My husband came home one day after I took the picture above and asked me to look up what type of dwarfism Verne Troyer has (the actor who plays Mini Me in Austin Powers). My husband likes to think of himself as a seasoned pro when it comes to faces and recognizing similarities between people - and something about this picture reminded him of Verne Troyer. So we looked it up and spent the next several days finding all of the information we could about Cartilage Hair Hypoplasia. For the first time - the pieces all seemed to fit. All the way down to Asher's blonde hair (which up until that point had always been a source of amusement for my fellow brunette husband who, much to my chagrin, loved to make jokes of mistaken paternity).

The two main outwardly apparent traits of CHH are shortened long bones and blonde hair, regardless of the hair color of the parents. But then panic set in as I read more about how CHH is often accompanied with an immunodeficiency problem. My worst fears started to come true right before my eyes. All the doctors up until this point kept telling us to just focus on the fact that Asher was healthy. Yes, his arms and legs were short - but he was healthy! But now dread started creeping in - was he really?

When Asher was about 4.5 months old, he caught a cold. That is to be expected, right? - he was a daycare baby after all. With that cold, came a brutal cough. Also, to be expected, right? Babies cough. But this was something we were warned about from the first time Asher saw his pulmonologist in the NICU - Asher's lungs are extremely small because of the size of his ribcage. Small lungs + inflamed lungs + croup = one worried mama. But we powered through and with the use of multiple inhalers and breathing treatments every few hours, we got through it.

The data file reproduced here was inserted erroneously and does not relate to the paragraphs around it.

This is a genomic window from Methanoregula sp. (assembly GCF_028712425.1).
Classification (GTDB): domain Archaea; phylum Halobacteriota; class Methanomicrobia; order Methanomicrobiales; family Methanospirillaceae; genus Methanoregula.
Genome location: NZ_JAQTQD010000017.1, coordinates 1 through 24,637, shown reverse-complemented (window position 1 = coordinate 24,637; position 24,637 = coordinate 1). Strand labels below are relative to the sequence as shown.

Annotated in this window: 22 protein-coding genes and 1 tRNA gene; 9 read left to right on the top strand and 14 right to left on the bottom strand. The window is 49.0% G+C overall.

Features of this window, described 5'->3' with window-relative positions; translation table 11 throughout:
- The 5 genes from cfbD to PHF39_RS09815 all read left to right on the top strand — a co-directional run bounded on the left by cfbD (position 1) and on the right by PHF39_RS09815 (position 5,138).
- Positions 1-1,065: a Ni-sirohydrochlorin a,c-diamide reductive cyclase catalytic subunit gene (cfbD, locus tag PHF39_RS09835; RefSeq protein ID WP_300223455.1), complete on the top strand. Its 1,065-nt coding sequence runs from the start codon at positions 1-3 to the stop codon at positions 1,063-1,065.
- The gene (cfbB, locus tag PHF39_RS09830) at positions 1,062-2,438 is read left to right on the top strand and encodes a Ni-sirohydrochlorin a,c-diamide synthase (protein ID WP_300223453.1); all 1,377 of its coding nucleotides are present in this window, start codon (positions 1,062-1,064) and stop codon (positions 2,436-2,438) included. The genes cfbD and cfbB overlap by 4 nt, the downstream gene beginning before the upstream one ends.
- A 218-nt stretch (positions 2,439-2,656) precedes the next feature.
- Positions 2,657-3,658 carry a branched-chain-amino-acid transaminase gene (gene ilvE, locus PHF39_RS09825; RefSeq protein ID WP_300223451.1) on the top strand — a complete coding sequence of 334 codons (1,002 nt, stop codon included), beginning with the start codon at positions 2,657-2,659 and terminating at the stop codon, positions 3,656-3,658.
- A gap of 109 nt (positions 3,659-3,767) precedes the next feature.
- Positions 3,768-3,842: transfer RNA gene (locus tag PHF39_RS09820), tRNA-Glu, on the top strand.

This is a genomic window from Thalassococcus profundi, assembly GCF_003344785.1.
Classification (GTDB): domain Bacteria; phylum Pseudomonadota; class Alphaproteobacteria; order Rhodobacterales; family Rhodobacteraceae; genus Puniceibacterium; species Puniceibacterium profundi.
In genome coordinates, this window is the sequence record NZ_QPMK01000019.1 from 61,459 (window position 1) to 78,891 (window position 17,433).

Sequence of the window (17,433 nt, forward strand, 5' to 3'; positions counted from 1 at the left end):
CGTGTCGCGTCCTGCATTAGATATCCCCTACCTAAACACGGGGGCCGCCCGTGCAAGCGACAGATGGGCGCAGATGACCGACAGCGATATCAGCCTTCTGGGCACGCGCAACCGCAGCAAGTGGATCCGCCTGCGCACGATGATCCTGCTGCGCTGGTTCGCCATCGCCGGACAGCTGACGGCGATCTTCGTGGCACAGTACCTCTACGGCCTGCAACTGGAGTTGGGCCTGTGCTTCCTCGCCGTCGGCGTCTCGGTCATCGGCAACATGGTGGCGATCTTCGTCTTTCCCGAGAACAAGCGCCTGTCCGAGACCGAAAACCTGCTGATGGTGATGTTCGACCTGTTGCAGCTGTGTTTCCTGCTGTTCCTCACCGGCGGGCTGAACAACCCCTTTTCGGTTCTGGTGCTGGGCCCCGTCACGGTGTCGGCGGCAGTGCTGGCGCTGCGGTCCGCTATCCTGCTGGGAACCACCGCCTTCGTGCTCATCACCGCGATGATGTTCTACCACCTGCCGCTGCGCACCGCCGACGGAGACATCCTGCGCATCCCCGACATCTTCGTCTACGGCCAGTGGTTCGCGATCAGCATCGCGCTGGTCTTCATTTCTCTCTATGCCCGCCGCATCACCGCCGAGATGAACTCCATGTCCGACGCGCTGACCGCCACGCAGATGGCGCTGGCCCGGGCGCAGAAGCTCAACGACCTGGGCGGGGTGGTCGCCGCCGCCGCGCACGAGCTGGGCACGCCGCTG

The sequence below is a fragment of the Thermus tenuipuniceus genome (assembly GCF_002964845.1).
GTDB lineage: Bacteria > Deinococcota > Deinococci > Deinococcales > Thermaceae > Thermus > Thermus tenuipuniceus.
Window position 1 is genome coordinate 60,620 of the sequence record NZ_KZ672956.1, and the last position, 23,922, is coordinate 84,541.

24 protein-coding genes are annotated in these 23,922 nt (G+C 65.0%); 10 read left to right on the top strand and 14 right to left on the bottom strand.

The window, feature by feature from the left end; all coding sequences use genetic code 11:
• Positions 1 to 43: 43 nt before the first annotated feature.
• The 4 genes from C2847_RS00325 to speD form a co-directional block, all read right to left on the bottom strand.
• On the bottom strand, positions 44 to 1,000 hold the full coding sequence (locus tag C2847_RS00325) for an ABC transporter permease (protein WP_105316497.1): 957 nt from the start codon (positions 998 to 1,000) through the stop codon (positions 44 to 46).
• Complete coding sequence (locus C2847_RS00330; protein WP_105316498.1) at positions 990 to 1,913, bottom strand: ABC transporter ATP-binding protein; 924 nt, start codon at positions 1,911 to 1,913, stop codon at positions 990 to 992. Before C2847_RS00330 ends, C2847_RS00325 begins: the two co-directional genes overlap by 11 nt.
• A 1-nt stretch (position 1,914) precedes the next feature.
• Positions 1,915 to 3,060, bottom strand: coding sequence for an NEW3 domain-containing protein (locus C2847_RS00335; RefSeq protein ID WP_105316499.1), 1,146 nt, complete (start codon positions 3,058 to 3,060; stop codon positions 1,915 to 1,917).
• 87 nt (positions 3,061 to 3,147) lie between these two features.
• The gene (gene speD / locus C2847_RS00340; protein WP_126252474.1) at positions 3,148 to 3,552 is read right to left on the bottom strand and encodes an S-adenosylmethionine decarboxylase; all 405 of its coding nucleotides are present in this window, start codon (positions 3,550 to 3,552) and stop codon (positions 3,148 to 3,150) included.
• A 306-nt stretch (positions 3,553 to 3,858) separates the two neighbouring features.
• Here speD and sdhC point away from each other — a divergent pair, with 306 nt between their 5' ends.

Correction - we thought we got through it. Long story short, Asher ended up in the ER a couple weeks later because he started throwing up and refusing to eat. We spent a week in the hospital where they found that Asher had 3 respiratory viruses at the same time (always the overachiever...). After some bloodwork they confirmed my fears - Asher is immunodeficient. While this was not good news - it was at least another piece to the puzzle.

While a mother never wants her child to have to be in the hospital - I will say that a few good things came out of our stay. We finally met an incredible doctor who has a lot of experience with children with dwarfism (hallelujah!). The hematologist that they had run the blood work to test Asher's immune system studied in England at a facility that saw a large number of Little People. So we finally had a doctor who was wanting to run all of the tests we had been wanting his doctors to run all along: growth hormone levels, thyroid levels, brain MRI, updated skeletal survey, hair study, immunology panels, etc. A doctor who finally appreciated the need for a diagnosis sooner, rather than later, and was experienced enough to know how to go about getting that diagnosis. So I continued to focus on the silver lining of our little hospital stay.

So we are still continuing our path to a diagnosis. Some days it feels like we are making more progress than others. I dread receiving the rejection letters from our health insurance company stating that the tests the doctors are ordering are not "medically necessary". So for now, diagnosis or not, we are living the dream of award winning baby snuggles, nonsensical jibber jabber, and the beautiful sounds of giggles and belly laughs.